Back in 2015/6 I was blessed to be the founder and CEO of the award winning startup, Cyber DriveWare. I believed winning startup competitions is an essential step on our way to success. Consequentially, winning was not just a mean to achieve a goal, but a goal of its own. I spent precious time on figuring out:
Is it possible to win startup competitions, and if yes, how!?
We then won high-profile startup competitions, including: Pioneers (Israeli/European), OTEC (Israeli/Chinese), and Kaspersky Startup Challenge (Russian/American). We won financial prizes, mentoring sessions, professional services, and beyond.
While financial prizes were important for us, they were not the most important thing we gained. Rather, it was the recognition. We were perceived by the risk-capital community as an investment-worthy startup. From that moment on, everything was different…
How did we win those competitions? What was our strategy, or secret sauce? Have we lost competitions as well? Was it risky? And how did we leverage winnings to receive term-sheets from investors from the US, UK, Singapore, and Israel?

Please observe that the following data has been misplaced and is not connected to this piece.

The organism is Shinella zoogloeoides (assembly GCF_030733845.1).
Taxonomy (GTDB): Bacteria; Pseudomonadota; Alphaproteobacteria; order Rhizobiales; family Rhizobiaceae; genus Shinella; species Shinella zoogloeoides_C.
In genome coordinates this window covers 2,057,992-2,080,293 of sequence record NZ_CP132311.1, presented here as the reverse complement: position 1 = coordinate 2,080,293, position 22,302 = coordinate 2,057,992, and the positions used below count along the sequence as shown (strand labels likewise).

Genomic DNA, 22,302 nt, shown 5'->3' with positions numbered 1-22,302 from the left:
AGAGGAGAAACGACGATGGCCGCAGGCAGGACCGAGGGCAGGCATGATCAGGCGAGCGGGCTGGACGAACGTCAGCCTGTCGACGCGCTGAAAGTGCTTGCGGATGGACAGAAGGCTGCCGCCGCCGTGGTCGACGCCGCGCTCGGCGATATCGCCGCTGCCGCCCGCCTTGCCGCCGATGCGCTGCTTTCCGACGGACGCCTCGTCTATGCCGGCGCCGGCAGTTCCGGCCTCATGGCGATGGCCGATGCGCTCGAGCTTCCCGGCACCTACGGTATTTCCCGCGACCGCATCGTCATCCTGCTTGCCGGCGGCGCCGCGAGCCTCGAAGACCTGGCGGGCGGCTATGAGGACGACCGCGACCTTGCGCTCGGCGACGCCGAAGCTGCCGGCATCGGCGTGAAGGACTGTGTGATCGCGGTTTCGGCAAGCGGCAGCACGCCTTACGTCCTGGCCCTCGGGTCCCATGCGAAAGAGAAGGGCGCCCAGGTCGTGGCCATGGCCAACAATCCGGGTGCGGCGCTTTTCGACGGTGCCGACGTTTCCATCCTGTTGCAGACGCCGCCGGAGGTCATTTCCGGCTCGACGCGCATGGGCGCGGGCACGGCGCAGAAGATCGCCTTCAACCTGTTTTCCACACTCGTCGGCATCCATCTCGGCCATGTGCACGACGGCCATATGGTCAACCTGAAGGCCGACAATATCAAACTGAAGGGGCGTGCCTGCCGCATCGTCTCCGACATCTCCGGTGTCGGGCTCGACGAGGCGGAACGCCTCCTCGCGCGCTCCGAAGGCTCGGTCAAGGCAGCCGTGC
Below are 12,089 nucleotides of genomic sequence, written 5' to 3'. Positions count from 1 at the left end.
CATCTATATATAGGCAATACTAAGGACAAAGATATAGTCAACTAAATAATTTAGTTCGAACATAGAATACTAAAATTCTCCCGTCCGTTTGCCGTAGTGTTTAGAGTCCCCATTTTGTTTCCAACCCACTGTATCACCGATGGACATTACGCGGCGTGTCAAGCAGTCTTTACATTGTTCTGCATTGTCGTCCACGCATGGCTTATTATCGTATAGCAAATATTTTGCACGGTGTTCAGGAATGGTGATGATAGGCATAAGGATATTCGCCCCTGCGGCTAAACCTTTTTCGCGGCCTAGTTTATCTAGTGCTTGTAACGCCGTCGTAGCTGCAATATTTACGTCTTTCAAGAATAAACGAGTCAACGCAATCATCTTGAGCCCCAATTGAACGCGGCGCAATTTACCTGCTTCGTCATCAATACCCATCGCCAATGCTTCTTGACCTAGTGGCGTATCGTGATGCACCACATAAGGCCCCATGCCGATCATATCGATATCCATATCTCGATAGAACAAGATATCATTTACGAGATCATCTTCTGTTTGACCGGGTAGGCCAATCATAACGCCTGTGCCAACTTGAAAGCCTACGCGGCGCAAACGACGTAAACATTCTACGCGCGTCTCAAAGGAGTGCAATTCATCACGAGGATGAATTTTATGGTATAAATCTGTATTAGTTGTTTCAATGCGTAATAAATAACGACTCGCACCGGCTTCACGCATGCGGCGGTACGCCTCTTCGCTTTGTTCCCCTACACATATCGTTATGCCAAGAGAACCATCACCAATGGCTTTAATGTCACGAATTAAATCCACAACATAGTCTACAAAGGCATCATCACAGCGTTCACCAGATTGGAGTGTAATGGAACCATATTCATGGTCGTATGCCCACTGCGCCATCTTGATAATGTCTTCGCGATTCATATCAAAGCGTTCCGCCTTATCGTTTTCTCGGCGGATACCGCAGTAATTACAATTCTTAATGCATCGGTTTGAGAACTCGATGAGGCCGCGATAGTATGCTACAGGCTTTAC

Now in retrospective, I draw the formula which worked for us. I share with you our startup competition guide, or simply put: how to win startup competitions.
By the end of this series of articles, you’d become a master. You’d gain the expertise required to win startup competitions, all by yourself.
Intro: The Writer’s Credentials
Often I’m asked: why am I qualified to talk about how to win startup competitions? Indeed my company won those 3 competitions. But perhaps was I just lucky? Or even worse, maybe the startup won despite me, rather than thanks to me?
For starters, the 1st time I won a startup competition was back in 2001. As the photo below reveals, this was a competition by Oracle. Even earlier, back in 1999, I won “Best of Comdex Israel“. At the time, I was the product marketing manager of AMD in Israel.
Throughout the years, I’ve competed tens of competitions. Obviously, not always I won, but I’ve always tried to learn something…
Additionally, I’ve been a judge in local and international startup competitions; I’ve mentored startup companies which in turn, competed in startup competitions. I’ve even been the organizer and MC of startup competitions. Some of which were sponsored by Blumberg Capital or other VCs.
Whether I’m qualified not, is your call. I will herein share my true stories, life-experiences and insights…